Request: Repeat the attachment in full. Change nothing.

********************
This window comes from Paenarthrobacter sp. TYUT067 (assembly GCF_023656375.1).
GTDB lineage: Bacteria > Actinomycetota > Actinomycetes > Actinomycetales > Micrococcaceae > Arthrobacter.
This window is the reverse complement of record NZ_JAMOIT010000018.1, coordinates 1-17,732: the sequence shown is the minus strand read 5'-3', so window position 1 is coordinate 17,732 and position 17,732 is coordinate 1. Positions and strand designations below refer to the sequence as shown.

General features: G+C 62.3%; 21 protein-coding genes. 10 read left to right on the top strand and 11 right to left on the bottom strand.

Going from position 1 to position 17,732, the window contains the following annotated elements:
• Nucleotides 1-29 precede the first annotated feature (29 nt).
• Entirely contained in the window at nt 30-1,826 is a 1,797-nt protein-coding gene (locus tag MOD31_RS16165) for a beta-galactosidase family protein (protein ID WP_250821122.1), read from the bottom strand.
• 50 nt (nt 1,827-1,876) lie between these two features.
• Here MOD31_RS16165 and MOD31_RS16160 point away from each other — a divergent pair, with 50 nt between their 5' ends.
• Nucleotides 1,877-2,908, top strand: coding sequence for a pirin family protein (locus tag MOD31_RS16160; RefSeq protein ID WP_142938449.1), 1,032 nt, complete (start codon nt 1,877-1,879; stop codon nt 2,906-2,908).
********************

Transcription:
This window comes from Paenarthrobacter sp. TYUT067 (assembly GCF_023656375.1).
GTDB lineage: Bacteria > Actinomycetota > Actinomycetes > Actinomycetales > Micrococcaceae > Arthrobacter.
This window is the reverse complement of record NZ_JAMOIT010000018.1, coordinates 1-17,732: the sequence shown is the minus strand read 5'-3', so window position 1 is coordinate 17,732 and position 17,732 is coordinate 1. Positions and strand designations below refer to the sequence as shown.

General features: G+C 62.3%; 21 protein-coding genes. 10 read left to right on the top strand and 11 right to left on the bottom strand.

Going from position 1 to position 17,732, the window contains the following annotated elements:
• Nucleotides 1-29 precede the first annotated feature (29 nt).
• Entirely contained in the window at nt 30-1,826 is a 1,797-nt protein-coding gene (locus tag MOD31_RS16165) for a beta-galactosidase family protein (protein ID WP_250821122.1), read from the bottom strand.
• 50 nt (nt 1,827-1,876) lie between these two features.
• Here MOD31_RS16165 and MOD31_RS16160 point away from each other — a divergent pair, with 50 nt between their 5' ends.
• Nucleotides 1,877-2,908, top strand: coding sequence for a pirin family protein (locus tag MOD31_RS16160; RefSeq protein ID WP_142938449.1), 1,032 nt, complete (start codon nt 1,877-1,879; stop codon nt 2,906-2,908).